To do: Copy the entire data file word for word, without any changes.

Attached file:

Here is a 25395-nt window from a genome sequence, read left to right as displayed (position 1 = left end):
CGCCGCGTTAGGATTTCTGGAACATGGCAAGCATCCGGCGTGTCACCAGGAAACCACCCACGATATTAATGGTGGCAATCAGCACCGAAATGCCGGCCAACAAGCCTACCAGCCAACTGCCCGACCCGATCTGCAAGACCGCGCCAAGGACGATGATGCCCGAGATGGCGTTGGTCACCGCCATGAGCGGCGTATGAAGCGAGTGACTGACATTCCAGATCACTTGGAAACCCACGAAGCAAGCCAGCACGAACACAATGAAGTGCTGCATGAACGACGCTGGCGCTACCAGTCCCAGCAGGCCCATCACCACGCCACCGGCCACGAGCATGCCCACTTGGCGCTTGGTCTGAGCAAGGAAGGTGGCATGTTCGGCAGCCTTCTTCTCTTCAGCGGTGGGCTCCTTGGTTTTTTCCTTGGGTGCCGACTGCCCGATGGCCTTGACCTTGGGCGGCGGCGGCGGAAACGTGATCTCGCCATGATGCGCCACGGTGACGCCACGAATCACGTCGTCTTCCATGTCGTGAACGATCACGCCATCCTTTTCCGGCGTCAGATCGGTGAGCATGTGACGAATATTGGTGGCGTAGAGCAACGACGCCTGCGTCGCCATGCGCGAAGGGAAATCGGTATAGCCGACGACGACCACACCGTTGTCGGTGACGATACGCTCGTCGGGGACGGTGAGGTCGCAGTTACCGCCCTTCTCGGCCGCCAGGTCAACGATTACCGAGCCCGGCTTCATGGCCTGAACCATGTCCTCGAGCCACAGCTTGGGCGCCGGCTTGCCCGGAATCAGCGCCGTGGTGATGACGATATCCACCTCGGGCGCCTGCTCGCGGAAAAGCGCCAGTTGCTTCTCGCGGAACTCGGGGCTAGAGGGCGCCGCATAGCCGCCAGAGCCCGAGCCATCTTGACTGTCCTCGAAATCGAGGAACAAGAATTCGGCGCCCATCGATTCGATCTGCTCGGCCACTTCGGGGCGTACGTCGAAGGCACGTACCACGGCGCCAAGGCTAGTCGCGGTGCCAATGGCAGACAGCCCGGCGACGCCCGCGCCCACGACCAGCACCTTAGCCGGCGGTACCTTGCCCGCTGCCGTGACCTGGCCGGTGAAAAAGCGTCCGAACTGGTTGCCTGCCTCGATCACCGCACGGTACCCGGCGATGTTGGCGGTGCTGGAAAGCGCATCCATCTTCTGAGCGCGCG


Here is a 25395-nt window from a genome sequence, read left to right as displayed (position 1 = left end):
CGCCGCGTTAGGATTTCTGGAACATGGCAAGCATCCGGCGTGTCACCAGGAAACCACCCACGATATTAATGGTGGCAATCAGCACCGAAATGCCGGCCAACAAGCCTACCAGCCAACTGCCCGACCCGATCTGCAAGACCGCGCCAAGGACGATGATGCCCGAGATGGCGTTGGTCACCGCCATGAGCGGCGTATGAAGCGAGTGACTGACATTCCAGATCACTTGGAAACCCACGAAGCAAGCCAGCACGAACACAATGAAGTGCTGCATGAACGACGCTGGCGCTACCAGTCCCAGCAGGCCCATCACCACGCCACCGGCCACGAGCATGCCCACTTGGCGCTTGGTCTGAGCAAGGAAGGTGGCATGTTCGGCAGCCTTCTTCTCTTCAGCGGTGGGCTCCTTGGTTTTTTCCTTGGGTGCCGACTGCCCGATGGCCTTGACCTTGGGCGGCGGCGGCGGAAACGTGATCTCGCCATGATGCGCCACGGTGACGCCACGAATCACGTCGTCTTCCATGTCGTGAACGATCACGCCATCCTTTTCCGGCGTCAGATCGGTGAGCATGTGACGAATATTGGTGGCGTAGAGCAACGACGCCTGCGTCGCCATGCGCGAAGGGAAATCGGTATAGCCGACGACGACCACACCGTTGTCGGTGACGATACGCTCGTCGGGGACGGTGAGGTCGCAGTTACCGCCCTTCTCGGCCGCCAGGTCAACGATTACCGAGCCCGGCTTCATGGCCTGAACCATGTCCTCGAGCCACAGCTTGGGCGCCGGCTTGCCCGGAATCAGCGCCGTGGTGATGACGATATCCACCTCGGGCGCCTGCTCGCGGAAAAGCGCCAGTTGCTTCTCGCGGAACTCGGGGCTAGAGGGCGCCGCATAGCCGCCAGAGCCCGAGCCATCTTGACTGTCCTCGAAATCGAGGAACAAGAATTCGGCGCCCATCGATTCGATCTGCTCGGCCACTTCGGGGCGTACGTCGAAGGCACGTACCACGGCGCCAAGGCTAGTCGCGGTGCCAATGGCAGACAGCCCGGCGACGCCCGCGCCCACGACCAGCACCTTAGCCGGCGGTACCTTGCCCGCTGCCGTGACCTGGCCGGTGAAAAAGCGTCCGAACTGGTTGCCTGCCTCGATCACCGCACGGTACCCGGCGATGTTGGCGGTGCTGGAAAGCGCATCCATCTTCTGAGCGCGCG